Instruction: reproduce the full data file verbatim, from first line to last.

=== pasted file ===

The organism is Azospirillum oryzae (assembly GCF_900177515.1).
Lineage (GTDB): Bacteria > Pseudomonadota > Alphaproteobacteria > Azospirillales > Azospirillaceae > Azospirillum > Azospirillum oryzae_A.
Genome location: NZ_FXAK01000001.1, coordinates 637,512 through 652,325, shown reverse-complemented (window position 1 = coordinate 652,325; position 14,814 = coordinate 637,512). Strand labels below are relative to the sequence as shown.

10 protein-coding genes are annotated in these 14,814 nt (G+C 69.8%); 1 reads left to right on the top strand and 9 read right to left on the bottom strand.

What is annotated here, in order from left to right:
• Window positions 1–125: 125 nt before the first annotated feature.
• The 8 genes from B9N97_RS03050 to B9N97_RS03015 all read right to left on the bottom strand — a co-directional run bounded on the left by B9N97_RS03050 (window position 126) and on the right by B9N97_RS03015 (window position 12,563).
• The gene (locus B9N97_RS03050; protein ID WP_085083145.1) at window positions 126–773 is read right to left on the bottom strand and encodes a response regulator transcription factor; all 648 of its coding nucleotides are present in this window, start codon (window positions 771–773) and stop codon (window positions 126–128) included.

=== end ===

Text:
The organism is Azospirillum oryzae (assembly GCF_900177515.1).
Lineage (GTDB): Bacteria > Pseudomonadota > Alphaproteobacteria > Azospirillales > Azospirillaceae > Azospirillum > Azospirillum oryzae_A.
Genome location: NZ_FXAK01000001.1, coordinates 637,512 through 652,325, shown reverse-complemented (window position 1 = coordinate 652,325; position 14,814 = coordinate 637,512). Strand labels below are relative to the sequence as shown.

10 protein-coding genes are annotated in these 14,814 nt (G+C 69.8%); 1 reads left to right on the top strand and 9 read right to left on the bottom strand.

What is annotated here, in order from left to right:
• Window positions 1–125: 125 nt before the first annotated feature.
• The 8 genes from B9N97_RS03050 to B9N97_RS03015 all read right to left on the bottom strand — a co-directional run bounded on the left by B9N97_RS03050 (window position 126) and on the right by B9N97_RS03015 (window position 12,563).
• The gene (locus B9N97_RS03050; protein ID WP_085083145.1) at window positions 126–773 is read right to left on the bottom strand and encodes a response regulator transcription factor; all 648 of its coding nucleotides are present in this window, start codon (window positions 771–773) and stop codon (window positions 126–128) included.